Tuesday, October 24, 2006

Shortening my Stay in Purgatory

When I was a kid, I was always told that any suffering and adversity I went through would shorten my stay in purgatory. Well, reading election predictions might be my guarantee to a straight shot right past purgatory and on to the pearly gates (or fiery damnation, as the case may be).

Stu Rothenberg today notes (subscription required) that the wave this year is bigger than 1994, and says that if Republicans were sufficiently exposed (that is, if the GOP held more nominally Democratic or marginal House seats), we could suffer as much as a 60 seat loss:

How High the Wave? Don’t Just Think 1994; Think 1974, 1958, 1982
October 24, 2006
By Stuart Rothenberg,
Roll Call Contributing Writer

With only a couple of weeks until Election Day, we know there will be a Democratic wave on Nov. 7. And we can be fairly certain that by historical standards it will be high — possibly very high. But we still don’t know how many Republicans once considered safe will be swept out of office.

The national political environment currently is worse than it was in 1994, when the Democrats lost 52 House seats, eight Senate seats and 10 governorships, and when Republicans won GOP control of the House for the first time in decades.

You heard me right: It’s worse this year than it was in 1994, when voters were dissatisfied with the first two years of the Bill Clinton presidency.

President Bush’s approval ratings are worse than Clinton’s were — Bush’s are in the upper 30s, while Clinton’s were in the mid-to-upper 40s — and the 16 percent approval rating for Congress in the latest NBC News/Wall Street Journal poll ranks far below where Congress stood prior to the 1994 midterms (24 percent).

Similarly, the generic ballot in the NBC News/Wall Street Journal poll was much closer back in ’94, when Republicans held a 5-point edge right before the elections. Now, there’s a 15-point Democratic advantage...

Given that, the past four true midterm wave elections saw the victorious party winning 52, 48, 48 and 26 seats, suggesting a reasonable range for success for Democrats this year.

Given that the political environment right now is worse for Republicans than at any time since 1974 — and that Republicans hold 232 House seats, which is far, far above their level in any of the four previous cycles — their vulnerability is great.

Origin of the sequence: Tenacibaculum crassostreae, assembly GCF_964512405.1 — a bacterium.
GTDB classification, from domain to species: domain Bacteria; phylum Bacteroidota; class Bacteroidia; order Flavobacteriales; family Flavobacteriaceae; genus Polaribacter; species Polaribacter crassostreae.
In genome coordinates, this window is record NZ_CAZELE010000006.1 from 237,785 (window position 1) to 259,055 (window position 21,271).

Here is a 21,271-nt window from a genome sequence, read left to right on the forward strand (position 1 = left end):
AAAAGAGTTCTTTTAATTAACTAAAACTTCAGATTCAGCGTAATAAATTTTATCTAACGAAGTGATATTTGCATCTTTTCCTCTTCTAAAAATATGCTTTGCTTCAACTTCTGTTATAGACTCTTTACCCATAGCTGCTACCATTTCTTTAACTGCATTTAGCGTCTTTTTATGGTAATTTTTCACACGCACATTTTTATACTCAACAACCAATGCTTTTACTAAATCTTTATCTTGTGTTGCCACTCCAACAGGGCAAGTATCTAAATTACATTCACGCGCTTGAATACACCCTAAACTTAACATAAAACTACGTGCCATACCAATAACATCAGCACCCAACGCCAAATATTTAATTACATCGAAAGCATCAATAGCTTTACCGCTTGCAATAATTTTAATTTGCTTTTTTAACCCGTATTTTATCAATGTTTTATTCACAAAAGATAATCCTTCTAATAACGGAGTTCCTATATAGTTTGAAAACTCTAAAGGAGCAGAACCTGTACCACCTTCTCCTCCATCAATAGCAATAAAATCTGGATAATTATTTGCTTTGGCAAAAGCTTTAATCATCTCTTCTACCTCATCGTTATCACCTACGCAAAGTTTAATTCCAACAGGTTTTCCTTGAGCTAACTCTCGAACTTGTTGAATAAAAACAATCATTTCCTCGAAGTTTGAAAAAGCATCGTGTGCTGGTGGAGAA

Of course, it matters where a party starts, since an overextended party (that is, one holding lots of seats that ought to belong to the opposition) inevitably has more seats at risk, while one that holds relatively few districts has fewer to lose.

The GOP’s 48-seat loss in 1974 was stunning because the party started the election holding fewer than 200 seats. In 1982, Republicans lost 26 seats starting at roughly the same point.

While the GOP isn’t overextended now, its 15-seat majority suggests it is now near the upper limit of its “normal” range. It holds a few Democratic seats, and Democrats hold a few Republican seats, but most districts are represented by the “correct” party. Still, with Republicans holding 232 seats in the House, the party has plenty of districts to lose.

So where does this leave us?

With the national environment being as it is — and given the last round of redistricting, which limits possible Democratic gains — Republicans probably are at risk to lose as few as 45 seats and as many as 60 seats, based on historical results. Given how the national mood compares to previous wave years and to the GOP’s 15-seat House majority, Democratic gains almost certainly would fall to the upper end of that range.

The paucity of competitive districts limits Republican risk, but how much? Unfortunately, I don’t have an answer. But if redistricting cuts that kind of wave by half, Democrats would gain between 22 and 30 seats next month. And if the new districts slice Democratic gains by a smaller but still significant one-third, Democrats would pick up from 30 to 45 seats.

Dangerously big waves can be very strong and very unpredictable. They can bring widespread destruction and chaos. Republicans now must hope that this year’s midterm wave isn’t as bad as national poll numbers suggest it could be, because those national numbers suggest a truly historic tidal wave.

I wonder if it's too early in the morning to start drinking?

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